Sometimes books of poetry have a way of finding you exactly when you need them to. Such was the case with The Gift, a book of poems by Hafiz, an ancient Persian poet and Sufi master. I’d long known who he was, and had probably seen a poem or two of his before. But last night as I perused the poetry shelves of the Harvard Bookstore, The Gift called out to me and I bought it. This morning I took it with me to Worcester courthouse where I had to sit for several cellphone-less hours while I waited to testify as a witness for a case. So many beautiful, timeless poems. But this one especially struck me:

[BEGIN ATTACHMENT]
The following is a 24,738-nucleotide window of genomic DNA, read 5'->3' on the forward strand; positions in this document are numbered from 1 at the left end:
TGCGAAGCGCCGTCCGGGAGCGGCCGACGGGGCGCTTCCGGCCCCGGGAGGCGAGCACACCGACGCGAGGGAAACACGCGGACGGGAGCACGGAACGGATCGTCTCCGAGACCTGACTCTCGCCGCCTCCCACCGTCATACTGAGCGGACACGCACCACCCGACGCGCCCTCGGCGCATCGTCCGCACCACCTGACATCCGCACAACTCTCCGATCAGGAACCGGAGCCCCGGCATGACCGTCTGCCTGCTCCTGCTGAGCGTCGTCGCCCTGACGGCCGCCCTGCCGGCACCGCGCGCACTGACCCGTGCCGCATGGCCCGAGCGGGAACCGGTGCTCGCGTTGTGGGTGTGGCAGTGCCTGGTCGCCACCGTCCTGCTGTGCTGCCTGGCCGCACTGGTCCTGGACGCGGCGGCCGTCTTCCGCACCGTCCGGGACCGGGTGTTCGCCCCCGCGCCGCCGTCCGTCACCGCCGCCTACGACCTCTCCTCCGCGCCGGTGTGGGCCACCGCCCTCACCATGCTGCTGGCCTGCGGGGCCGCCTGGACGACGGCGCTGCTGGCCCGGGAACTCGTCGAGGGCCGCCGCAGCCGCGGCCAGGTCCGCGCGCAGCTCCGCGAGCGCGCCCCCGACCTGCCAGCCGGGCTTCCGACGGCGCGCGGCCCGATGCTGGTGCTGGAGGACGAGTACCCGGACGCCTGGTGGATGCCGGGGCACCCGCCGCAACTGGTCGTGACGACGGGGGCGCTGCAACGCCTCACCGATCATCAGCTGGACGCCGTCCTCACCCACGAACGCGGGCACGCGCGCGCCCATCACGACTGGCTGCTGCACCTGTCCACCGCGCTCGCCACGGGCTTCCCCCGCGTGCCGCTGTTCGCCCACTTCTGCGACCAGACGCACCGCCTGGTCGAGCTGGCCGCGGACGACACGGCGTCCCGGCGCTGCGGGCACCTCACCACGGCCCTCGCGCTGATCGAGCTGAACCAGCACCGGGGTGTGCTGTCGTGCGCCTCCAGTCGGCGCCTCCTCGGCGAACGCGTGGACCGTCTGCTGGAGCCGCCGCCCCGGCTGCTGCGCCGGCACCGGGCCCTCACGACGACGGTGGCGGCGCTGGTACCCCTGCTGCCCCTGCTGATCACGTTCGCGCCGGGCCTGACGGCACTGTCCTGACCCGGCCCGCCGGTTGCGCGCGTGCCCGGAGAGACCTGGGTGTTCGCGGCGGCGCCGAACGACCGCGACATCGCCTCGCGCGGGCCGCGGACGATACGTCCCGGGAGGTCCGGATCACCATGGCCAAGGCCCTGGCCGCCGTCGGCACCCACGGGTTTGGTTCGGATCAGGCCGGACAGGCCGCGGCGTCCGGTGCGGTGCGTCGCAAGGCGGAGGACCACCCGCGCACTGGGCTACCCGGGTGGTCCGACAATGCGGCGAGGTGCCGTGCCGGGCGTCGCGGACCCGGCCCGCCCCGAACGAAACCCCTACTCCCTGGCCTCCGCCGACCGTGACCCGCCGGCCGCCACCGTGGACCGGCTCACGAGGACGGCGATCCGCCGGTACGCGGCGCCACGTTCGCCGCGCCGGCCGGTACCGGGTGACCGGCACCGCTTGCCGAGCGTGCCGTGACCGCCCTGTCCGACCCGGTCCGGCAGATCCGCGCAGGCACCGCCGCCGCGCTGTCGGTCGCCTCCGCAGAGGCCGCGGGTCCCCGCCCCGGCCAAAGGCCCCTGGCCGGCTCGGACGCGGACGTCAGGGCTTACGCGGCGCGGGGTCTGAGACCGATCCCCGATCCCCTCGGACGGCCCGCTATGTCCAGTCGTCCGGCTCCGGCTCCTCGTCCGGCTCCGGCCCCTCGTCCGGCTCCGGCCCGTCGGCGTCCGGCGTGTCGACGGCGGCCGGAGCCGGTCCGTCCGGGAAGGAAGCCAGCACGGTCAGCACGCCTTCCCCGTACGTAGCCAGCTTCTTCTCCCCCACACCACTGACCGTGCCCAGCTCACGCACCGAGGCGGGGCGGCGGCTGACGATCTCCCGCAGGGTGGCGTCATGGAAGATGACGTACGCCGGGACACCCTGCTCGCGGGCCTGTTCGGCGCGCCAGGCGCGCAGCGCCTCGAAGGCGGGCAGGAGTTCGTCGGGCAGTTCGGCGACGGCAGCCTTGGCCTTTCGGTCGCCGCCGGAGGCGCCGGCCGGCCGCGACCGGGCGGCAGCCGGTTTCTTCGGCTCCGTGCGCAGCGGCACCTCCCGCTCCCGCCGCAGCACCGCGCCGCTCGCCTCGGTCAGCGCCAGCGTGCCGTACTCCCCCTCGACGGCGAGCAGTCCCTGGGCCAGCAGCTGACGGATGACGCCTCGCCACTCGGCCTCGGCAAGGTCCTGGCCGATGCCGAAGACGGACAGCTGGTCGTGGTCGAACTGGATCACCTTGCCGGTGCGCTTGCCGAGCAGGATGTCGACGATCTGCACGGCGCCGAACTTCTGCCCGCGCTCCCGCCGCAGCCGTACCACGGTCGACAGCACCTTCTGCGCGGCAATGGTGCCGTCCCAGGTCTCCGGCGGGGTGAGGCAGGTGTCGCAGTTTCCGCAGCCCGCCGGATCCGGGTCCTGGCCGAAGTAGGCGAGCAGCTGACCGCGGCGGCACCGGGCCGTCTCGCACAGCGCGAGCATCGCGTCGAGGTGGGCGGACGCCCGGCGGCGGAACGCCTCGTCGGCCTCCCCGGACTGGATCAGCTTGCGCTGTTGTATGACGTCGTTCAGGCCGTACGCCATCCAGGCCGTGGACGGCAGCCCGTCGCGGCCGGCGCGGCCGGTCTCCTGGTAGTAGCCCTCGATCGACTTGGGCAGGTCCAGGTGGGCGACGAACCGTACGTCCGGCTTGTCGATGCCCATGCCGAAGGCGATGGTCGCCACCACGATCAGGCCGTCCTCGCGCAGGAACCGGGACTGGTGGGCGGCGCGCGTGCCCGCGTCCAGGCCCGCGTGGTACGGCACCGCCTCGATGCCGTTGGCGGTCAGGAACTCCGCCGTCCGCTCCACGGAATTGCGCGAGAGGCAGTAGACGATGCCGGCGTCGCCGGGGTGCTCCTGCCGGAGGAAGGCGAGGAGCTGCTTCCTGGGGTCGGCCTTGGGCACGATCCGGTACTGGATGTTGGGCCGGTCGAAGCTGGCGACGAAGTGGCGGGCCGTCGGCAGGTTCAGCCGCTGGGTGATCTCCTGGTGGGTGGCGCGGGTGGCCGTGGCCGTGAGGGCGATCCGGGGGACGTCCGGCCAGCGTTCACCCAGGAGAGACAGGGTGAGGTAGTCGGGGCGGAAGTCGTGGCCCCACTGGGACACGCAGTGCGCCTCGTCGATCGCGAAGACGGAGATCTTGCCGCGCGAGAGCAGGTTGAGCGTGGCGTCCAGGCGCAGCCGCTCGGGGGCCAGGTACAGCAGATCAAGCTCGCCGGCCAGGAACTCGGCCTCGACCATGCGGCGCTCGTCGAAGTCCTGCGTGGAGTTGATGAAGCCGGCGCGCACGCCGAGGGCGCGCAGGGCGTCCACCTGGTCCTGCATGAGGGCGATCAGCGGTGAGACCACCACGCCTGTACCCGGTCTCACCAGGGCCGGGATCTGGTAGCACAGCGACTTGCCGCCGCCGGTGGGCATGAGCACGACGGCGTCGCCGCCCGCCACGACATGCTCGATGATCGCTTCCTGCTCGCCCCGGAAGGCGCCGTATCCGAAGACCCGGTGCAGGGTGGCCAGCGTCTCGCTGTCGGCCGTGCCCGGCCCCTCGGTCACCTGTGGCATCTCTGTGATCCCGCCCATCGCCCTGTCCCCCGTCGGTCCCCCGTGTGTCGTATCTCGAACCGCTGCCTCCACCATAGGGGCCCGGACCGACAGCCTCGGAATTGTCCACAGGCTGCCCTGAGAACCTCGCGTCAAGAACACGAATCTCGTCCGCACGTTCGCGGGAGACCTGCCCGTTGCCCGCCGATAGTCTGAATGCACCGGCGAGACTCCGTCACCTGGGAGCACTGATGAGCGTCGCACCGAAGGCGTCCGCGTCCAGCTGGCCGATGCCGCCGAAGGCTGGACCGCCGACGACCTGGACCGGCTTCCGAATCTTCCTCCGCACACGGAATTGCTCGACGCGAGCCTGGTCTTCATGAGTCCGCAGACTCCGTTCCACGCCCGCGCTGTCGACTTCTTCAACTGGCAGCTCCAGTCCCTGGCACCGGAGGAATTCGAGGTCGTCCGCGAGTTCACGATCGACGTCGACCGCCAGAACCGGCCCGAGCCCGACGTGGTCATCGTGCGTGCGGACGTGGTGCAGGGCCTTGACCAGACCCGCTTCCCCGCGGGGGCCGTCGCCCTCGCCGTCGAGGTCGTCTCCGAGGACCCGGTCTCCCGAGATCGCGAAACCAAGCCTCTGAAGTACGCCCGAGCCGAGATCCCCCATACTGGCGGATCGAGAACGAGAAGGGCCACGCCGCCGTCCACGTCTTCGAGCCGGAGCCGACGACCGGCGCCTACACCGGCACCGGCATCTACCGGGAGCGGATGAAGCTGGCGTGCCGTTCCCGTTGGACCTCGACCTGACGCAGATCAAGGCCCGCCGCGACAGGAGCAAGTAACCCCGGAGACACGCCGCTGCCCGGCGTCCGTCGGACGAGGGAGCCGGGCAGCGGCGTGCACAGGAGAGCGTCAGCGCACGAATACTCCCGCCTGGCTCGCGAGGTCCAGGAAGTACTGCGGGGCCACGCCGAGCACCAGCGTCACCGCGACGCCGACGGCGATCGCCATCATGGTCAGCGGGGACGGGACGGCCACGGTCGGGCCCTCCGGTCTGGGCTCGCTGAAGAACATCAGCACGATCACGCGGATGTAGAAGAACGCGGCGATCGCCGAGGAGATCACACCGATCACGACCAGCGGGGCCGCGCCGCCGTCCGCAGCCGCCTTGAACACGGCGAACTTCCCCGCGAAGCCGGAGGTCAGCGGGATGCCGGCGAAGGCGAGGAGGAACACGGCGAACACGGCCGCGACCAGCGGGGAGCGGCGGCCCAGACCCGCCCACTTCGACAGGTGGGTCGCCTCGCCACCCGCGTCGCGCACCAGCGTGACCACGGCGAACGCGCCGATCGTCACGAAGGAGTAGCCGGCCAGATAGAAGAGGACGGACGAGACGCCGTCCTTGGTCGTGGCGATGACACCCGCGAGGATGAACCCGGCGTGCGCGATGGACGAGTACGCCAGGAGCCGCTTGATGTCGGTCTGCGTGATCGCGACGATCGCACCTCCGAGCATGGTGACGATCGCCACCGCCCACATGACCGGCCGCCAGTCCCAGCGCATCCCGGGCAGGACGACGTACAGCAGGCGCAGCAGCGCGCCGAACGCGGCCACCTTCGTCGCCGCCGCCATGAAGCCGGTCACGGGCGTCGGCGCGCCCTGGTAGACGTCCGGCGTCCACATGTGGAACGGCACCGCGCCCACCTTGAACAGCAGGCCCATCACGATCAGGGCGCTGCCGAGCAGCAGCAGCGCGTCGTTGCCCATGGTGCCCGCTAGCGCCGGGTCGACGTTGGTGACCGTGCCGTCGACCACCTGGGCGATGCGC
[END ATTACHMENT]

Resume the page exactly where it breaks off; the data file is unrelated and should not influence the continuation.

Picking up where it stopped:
Because your meadows call
I weave light into words so that
When your mind holds them
Your eyes will relinquish their sadness,
Turn bright, a little brighter, giving to us
The way a candle does
To the dark.
I have wrapped my laughter like a birthday gift
And left it beside your bed.
I have planted the wisdom in my heart
Next to every signpost in the sky.
A wealthy man
Often becomes eccentric,
A divine crazed soul
Is transformed into infinite generosity
Tying gold sacks of gratuity
To the dangling feet of moons, planets, ecstatic
Midair dervishes, and singing birds.
Because every cell in your body
Is reaching out